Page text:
The inspiring stories of women who helped shape science and tech

A dedicated site hosts women connected to the White House telling their favourite stories of trailblazing women in science and technology.

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Ruth Lichterman (left) and Marlyn Wescoff, two of the six women who programmed ENIAC, the first fully electronic computer, in the 1940s. U.S. Army Photo

Grace Hopper. Sally Ride. Ada Lovelace. Katherine Johnson. You may know their names, but do you know what they contributed to history? Do you know who they were, the context of their times, and how they came to be some of the most important women in the histories of science and technology?

It's not, in fact, true that technology has always been male-dominated. In fact, up until around the mid-1980s, the number of women in computing was on the rise. The sharp drop from 1984 has been attributed to marketing -- so perhaps it's marketing that can bring women back.

The White House has launched a website that aims to increase the visibility of women's place in the history of technology. The Untold History of Women in Science and Technology aims to attract more young women into STEM fields by sharing the stories of female trailblazers in those fields.

"They were leaders in building the early foundation of modern programming and unveiled the structure of DNA. Their work inspired environmental movements and led to the discovery of new genes. They broke the sound barrier -- and gender barriers along the way," the website reads. "And inspiring more young women to pursue careers in science starts with simply sharing their stories."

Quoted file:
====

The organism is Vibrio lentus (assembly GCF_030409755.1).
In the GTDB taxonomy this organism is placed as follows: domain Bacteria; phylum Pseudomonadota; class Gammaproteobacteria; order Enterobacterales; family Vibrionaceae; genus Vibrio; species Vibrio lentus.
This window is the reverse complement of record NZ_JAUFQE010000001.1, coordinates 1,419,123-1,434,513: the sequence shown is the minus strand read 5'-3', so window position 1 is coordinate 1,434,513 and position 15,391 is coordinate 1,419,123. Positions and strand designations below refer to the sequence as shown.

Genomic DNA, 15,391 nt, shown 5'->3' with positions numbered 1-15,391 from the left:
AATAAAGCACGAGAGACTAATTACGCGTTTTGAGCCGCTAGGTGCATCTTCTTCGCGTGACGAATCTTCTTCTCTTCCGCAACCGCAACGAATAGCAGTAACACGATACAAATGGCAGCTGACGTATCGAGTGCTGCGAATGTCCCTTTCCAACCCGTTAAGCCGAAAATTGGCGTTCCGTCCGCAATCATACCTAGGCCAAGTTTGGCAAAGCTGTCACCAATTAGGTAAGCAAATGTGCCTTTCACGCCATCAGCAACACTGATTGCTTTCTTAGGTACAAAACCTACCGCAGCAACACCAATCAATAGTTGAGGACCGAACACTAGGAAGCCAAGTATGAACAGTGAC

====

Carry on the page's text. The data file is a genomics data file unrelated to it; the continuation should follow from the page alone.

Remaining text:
The stories of the women mentioned above -- and more -- are narrated by women in STEM in the White House Administration: US Chief Technology Officer Megan Smith, NASA Chief Scientist Dr Ellen Stofan, EPA Administrator Gina McCarthy and White House OSTP Associate Director for Science Jo Handelsman.

Each story isn't very long -- around a minute -- but it provides a brief background into each of the women showcased, and enough information that you know who they were and what they did -- allowing you to go off and conduct further research on your own.

The bottom of the page also invites women currently working in STEM to share their own stories in order to inspire young women, with the stories to be shared across White House channels.

"You don't have to be a Nobel Prize winner to inspire someone to pursue a career in science and technology," it reads. "There are millions more untold stories of women who have broken down barriers in the fields of science, technology, engineering, and math -- and accounting for the rich history of women's contributions in these fields is going to take all of us telling them. Maybe it's a former teacher. Maybe it's your grandmother. Maybe it's you."

Head over to the Women in STEM web page to listen to the stories -- and to share your own.

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